Reblogged with thanks from Get Surrey and reported by Amy Taylor
Tom Doolan, who was on a gap year placement from Australia, was killed when he was struck by two vehicles in November 2011.
Two years after a teacher was killed by a car on the road outside a school, an Addlestone speed change campaign has finally succeeded.
Tom Doolan, an Australian gap year teacher on a placement at St George’s College in Weybridge Road, died from his injuries after being struck by two motorists in quick succession in November 2011.
St George’s announced on Monday that the speed campaign, which was launched in full after Mr Doolan’s death but has been an aim of the school for more than a decade, had been completed.
New speed limit signs have now been unveiled along the A317 from Chertsey Roundabout to Weybridge.
Headteacher at St George’s College, Joe Peake, said it had been a joint aim of parents, residents of Woburn Hill, where Mr Doolan was killed, and local businesses to raise awareness of the need for a lower speed on what he called a ‘dangerous stretch of road’.
At the time of the accident, when he renewed his appeal for the speed limit to be changed, Mr Peake called on Surrey County Council to make it a priority, calling failure to do so ‘an abrogation of responsibility, a disregard for child welfare and a completely erroneous judgement of the huge variation of the speeds at which cars approach the roundabout’.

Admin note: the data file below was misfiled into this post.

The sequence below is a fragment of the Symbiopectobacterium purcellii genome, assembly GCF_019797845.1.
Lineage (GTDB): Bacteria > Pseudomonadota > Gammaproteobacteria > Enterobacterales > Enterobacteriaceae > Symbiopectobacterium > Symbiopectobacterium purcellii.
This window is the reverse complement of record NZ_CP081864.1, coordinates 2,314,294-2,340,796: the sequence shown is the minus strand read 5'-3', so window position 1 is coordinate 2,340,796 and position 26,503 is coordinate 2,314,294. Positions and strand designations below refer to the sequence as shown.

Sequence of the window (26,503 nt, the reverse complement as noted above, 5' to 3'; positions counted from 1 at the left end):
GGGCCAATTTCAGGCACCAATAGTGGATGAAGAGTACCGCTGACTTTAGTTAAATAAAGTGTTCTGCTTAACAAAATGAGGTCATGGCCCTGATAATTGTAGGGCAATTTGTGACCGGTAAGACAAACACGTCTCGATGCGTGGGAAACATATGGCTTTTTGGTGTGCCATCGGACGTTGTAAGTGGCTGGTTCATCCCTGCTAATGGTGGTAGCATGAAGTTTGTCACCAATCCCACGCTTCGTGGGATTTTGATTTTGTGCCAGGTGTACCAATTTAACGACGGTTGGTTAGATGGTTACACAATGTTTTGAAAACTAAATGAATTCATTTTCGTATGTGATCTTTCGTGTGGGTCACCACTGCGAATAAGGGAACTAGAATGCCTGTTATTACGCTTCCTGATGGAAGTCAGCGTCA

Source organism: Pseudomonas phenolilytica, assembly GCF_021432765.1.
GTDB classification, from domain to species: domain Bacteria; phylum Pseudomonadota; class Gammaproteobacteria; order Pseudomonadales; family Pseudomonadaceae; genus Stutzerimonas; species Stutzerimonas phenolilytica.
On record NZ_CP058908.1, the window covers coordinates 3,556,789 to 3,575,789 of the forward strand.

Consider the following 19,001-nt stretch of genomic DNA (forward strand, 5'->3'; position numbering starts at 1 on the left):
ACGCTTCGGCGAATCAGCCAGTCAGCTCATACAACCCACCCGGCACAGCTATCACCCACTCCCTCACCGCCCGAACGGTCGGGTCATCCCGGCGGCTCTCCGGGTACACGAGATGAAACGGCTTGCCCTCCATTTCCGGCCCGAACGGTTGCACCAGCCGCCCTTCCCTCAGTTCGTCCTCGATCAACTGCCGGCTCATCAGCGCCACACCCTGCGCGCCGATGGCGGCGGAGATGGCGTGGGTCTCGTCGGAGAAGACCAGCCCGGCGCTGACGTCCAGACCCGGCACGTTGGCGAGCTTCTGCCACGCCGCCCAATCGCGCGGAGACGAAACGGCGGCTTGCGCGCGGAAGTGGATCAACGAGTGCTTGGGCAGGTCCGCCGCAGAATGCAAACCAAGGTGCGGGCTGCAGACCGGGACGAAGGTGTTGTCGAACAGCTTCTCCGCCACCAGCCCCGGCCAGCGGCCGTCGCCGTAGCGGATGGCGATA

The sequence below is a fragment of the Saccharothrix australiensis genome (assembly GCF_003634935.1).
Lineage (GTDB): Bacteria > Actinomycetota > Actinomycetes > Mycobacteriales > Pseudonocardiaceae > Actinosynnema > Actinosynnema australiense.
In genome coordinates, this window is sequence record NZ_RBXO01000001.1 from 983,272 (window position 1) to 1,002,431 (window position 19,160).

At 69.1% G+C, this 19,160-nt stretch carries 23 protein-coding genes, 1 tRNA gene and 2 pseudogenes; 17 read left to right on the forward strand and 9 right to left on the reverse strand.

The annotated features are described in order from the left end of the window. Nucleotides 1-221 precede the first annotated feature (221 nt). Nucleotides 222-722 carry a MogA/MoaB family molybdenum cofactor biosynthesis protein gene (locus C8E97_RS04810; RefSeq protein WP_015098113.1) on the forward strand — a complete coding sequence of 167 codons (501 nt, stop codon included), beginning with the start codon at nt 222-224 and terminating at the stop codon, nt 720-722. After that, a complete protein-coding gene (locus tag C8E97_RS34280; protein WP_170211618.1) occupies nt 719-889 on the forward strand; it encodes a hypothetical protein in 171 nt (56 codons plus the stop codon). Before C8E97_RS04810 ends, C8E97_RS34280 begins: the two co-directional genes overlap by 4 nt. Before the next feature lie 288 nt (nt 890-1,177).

On Monday, he said: “After some years of highlighting our concerns about the speed limit outside the school, the death of a young Australian gap teacher finally convinced us that it was time to press as hard as possible for a reduction in the speed limit.
“We are grateful to the responsiveness of councillors, the Runnymede Local Committee and Surrey County Council, and we hope that the enforcement of this speed limit will lead to a safer and improved environment for our children, local residents and businesses.”
Tony Hunt, contract manager at Gavin Jones landscaping in Woburn Hill, was one of the business representatives on the committee who met to push forward the speed limit change.
He welcomed the news and the example of the community coming together, saying: “Our views were that 50 miles an hour was too fast. All our customers and suppliers are trying to get in and out. We are hoping to see a difference in the near future.”